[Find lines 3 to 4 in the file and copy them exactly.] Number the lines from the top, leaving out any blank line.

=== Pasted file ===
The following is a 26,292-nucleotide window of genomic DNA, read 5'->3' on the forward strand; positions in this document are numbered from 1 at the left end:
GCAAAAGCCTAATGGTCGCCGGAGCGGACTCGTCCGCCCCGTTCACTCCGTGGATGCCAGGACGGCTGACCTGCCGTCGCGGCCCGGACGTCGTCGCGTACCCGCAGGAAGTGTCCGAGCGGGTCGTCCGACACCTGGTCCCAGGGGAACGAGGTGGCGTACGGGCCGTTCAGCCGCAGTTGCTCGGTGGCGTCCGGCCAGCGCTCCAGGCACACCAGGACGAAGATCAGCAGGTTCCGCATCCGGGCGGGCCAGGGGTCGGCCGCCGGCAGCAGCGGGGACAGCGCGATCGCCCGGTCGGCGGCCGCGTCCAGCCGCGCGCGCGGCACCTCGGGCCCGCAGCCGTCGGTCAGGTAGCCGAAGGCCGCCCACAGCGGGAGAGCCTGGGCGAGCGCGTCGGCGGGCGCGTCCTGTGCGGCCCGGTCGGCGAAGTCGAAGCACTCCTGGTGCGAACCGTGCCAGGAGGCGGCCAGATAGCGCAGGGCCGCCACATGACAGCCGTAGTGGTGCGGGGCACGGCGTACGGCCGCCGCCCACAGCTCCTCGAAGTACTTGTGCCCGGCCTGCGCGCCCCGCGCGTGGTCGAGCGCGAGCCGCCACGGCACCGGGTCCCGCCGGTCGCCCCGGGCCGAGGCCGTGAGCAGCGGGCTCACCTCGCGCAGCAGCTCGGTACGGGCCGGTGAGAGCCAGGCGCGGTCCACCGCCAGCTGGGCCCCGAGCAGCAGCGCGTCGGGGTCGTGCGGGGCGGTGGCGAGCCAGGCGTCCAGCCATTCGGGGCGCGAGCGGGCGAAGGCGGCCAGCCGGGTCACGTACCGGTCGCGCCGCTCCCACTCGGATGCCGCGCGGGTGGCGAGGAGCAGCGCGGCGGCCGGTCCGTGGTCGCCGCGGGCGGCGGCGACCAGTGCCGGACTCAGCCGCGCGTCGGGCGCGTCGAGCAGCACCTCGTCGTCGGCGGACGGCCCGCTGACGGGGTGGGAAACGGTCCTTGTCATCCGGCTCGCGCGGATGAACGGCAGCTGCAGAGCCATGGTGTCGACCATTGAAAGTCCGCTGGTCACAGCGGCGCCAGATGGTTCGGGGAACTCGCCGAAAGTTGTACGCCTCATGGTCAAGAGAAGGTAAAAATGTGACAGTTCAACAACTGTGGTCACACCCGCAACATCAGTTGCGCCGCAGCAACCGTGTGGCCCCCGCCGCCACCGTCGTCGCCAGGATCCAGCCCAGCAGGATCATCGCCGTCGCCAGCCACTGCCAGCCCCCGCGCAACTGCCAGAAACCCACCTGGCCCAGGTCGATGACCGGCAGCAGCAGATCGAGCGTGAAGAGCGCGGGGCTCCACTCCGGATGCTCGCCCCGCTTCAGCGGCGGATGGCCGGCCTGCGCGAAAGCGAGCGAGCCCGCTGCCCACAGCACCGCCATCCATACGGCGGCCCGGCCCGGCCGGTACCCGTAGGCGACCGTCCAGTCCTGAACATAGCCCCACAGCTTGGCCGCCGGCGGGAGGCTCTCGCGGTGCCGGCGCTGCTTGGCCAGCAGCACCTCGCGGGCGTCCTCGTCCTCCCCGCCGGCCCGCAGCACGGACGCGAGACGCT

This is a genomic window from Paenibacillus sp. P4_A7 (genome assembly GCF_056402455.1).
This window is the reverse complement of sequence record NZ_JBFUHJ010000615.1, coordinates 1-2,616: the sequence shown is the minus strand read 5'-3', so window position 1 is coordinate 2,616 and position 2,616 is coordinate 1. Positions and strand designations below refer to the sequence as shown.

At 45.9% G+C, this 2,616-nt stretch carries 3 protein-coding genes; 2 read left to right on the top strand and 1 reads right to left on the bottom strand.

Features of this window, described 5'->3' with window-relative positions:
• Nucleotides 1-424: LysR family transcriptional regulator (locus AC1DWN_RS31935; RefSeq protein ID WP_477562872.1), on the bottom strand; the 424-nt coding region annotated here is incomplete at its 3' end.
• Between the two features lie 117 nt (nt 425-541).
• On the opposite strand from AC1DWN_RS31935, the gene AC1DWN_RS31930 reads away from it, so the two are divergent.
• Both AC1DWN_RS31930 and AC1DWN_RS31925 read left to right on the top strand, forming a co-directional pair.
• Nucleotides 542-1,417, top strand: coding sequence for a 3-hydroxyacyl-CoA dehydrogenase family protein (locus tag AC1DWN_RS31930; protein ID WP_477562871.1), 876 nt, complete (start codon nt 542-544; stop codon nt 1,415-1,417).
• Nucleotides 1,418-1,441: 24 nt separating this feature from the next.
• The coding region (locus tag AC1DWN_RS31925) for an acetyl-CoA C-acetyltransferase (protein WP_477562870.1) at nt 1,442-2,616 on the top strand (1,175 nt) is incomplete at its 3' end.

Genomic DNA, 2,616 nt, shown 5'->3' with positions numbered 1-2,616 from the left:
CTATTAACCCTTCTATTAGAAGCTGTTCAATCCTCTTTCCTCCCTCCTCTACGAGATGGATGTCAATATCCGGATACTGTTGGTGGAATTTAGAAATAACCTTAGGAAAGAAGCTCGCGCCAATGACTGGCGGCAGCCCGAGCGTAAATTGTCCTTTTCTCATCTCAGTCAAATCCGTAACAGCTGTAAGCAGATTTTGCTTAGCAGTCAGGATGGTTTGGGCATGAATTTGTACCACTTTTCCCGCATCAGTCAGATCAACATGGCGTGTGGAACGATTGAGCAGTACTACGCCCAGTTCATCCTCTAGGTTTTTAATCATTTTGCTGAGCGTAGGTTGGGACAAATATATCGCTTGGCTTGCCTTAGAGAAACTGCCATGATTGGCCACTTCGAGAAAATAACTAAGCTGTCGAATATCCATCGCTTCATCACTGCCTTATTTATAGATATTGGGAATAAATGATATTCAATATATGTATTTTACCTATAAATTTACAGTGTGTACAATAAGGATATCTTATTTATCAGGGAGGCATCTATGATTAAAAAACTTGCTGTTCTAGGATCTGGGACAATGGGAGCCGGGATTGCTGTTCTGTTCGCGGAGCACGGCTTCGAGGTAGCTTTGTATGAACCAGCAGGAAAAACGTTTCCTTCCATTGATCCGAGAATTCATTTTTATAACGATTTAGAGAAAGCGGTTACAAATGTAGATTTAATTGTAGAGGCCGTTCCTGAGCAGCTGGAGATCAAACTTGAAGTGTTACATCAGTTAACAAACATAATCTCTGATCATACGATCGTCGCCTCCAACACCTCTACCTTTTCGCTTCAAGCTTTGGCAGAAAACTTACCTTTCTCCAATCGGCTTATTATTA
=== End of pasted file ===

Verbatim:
This is a genomic window from Paenibacillus sp. P4_A7 (genome assembly GCF_056402455.1).
This window is the reverse complement of sequence record NZ_JBFUHJ010000615.1, coordinates 1-2,616: the sequence shown is the minus strand read 5'-3', so window position 1 is coordinate 2,616 and position 2,616 is coordinate 1. Positions and strand designations below refer to the sequence as shown.